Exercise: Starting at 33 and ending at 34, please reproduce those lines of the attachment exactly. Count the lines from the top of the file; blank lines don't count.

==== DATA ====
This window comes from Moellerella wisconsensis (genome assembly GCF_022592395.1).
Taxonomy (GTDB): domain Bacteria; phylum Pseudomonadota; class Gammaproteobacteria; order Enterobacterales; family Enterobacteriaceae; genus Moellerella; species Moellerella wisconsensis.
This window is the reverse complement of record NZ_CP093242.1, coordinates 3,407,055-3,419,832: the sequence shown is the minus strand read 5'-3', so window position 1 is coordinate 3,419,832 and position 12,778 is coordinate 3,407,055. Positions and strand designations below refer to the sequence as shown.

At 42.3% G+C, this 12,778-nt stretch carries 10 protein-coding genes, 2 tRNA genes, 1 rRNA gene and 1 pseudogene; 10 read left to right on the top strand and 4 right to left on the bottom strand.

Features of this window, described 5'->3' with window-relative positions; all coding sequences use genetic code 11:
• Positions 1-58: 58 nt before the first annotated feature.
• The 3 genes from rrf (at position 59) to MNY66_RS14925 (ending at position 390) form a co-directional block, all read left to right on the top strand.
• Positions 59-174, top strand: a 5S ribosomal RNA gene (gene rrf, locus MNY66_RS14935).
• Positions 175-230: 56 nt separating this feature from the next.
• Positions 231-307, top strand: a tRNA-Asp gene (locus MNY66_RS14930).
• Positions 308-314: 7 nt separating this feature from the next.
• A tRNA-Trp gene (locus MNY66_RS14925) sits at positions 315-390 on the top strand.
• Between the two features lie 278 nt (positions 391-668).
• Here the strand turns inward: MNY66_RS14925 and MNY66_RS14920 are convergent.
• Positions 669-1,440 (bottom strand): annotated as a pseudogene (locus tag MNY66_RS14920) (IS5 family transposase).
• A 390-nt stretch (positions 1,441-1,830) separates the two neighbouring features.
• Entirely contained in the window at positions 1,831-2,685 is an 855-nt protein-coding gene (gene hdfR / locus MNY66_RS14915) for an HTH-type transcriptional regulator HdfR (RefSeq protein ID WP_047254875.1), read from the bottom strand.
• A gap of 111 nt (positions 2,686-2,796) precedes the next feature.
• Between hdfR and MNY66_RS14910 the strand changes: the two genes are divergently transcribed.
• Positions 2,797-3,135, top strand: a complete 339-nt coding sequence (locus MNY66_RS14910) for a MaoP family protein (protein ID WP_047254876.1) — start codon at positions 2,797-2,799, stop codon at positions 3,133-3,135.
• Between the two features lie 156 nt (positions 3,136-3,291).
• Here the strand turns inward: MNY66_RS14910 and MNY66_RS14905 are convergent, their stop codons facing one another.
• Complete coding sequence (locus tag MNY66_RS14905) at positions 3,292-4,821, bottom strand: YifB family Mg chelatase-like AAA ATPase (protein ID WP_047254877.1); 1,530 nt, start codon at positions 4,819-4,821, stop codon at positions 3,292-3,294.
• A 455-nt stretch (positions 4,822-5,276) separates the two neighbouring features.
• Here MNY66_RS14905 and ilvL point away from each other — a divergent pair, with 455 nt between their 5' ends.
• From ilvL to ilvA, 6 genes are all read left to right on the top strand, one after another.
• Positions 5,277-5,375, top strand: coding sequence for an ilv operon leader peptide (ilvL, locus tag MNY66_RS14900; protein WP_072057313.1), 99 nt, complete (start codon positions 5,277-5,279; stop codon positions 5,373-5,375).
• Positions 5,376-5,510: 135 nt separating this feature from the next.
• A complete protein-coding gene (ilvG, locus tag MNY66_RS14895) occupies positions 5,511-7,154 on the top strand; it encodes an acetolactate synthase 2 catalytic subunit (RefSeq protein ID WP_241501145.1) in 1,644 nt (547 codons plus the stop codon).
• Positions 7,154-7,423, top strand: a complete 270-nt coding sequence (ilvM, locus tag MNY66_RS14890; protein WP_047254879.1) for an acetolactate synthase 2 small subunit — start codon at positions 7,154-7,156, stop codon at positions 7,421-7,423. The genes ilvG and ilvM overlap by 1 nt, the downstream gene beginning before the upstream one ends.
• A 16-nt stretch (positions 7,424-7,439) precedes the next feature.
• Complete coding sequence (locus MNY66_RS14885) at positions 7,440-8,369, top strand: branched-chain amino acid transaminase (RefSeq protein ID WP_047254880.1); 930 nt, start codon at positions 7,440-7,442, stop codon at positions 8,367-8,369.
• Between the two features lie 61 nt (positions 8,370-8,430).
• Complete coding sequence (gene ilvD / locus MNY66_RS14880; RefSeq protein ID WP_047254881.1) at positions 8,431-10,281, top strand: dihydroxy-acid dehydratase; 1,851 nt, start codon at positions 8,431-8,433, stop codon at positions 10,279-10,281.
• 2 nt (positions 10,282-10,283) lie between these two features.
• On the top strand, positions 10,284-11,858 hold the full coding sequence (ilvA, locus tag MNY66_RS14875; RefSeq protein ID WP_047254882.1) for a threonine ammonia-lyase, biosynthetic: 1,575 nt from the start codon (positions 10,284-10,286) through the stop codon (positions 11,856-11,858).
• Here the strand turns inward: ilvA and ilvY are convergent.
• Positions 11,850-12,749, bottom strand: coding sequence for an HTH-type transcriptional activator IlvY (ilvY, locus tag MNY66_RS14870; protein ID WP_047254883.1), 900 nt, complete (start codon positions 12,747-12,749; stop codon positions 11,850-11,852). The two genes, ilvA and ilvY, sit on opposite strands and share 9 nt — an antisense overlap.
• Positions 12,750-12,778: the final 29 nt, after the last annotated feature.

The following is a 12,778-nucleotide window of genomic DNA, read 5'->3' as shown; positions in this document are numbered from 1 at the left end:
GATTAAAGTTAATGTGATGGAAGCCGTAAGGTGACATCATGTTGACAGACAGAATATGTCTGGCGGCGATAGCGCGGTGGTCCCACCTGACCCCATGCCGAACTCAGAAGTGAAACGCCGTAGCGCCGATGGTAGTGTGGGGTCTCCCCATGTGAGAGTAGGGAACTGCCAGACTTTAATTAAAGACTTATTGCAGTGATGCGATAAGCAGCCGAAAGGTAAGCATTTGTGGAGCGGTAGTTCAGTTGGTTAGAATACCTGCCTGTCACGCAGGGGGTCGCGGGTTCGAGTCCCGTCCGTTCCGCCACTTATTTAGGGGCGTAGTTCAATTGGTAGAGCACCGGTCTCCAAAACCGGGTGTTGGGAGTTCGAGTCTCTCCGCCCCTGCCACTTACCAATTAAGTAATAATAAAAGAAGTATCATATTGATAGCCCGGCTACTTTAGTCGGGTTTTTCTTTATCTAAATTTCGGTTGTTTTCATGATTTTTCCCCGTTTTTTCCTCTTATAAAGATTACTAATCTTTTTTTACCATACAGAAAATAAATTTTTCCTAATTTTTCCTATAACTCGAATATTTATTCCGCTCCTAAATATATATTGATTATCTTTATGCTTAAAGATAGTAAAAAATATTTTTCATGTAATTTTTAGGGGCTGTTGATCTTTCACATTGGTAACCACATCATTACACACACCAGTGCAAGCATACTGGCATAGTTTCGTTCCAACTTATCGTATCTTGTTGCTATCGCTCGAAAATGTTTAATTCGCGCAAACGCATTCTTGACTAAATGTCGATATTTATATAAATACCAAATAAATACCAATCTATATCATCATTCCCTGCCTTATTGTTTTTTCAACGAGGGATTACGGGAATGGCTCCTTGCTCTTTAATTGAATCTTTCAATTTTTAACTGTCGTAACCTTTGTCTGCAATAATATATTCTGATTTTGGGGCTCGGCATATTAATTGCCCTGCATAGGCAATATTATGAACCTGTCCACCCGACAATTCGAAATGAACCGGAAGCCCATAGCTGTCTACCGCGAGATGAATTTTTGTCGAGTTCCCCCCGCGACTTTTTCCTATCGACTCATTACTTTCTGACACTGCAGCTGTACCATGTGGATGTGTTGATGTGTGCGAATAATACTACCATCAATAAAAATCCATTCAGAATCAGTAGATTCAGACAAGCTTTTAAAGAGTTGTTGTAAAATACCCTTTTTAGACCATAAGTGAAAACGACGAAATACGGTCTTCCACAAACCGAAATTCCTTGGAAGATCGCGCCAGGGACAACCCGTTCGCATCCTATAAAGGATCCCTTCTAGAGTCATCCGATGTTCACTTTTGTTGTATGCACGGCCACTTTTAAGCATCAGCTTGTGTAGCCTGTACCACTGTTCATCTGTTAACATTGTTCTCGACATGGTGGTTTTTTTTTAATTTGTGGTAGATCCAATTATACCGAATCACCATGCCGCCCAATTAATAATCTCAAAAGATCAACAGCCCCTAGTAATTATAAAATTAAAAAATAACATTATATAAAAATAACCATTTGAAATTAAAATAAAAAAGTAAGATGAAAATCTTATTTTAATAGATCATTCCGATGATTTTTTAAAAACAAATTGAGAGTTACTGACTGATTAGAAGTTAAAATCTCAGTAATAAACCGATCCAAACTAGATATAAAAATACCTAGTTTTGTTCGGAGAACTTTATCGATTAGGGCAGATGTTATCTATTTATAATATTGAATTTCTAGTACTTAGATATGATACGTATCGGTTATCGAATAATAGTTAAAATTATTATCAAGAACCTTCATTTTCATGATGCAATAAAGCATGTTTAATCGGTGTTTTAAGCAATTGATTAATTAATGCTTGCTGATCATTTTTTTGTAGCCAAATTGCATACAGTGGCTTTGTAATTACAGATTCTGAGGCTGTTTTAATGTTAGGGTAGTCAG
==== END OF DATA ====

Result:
• Between the two features lie 61 nt (positions 8,370-8,430).
• Complete coding sequence (gene ilvD / locus MNY66_RS14880; RefSeq protein ID WP_047254881.1) at positions 8,431-10,281, top strand: dihydroxy-acid dehydratase; 1,851 nt, start codon at positions 8,431-8,433, stop codon at positions 10,279-10,281.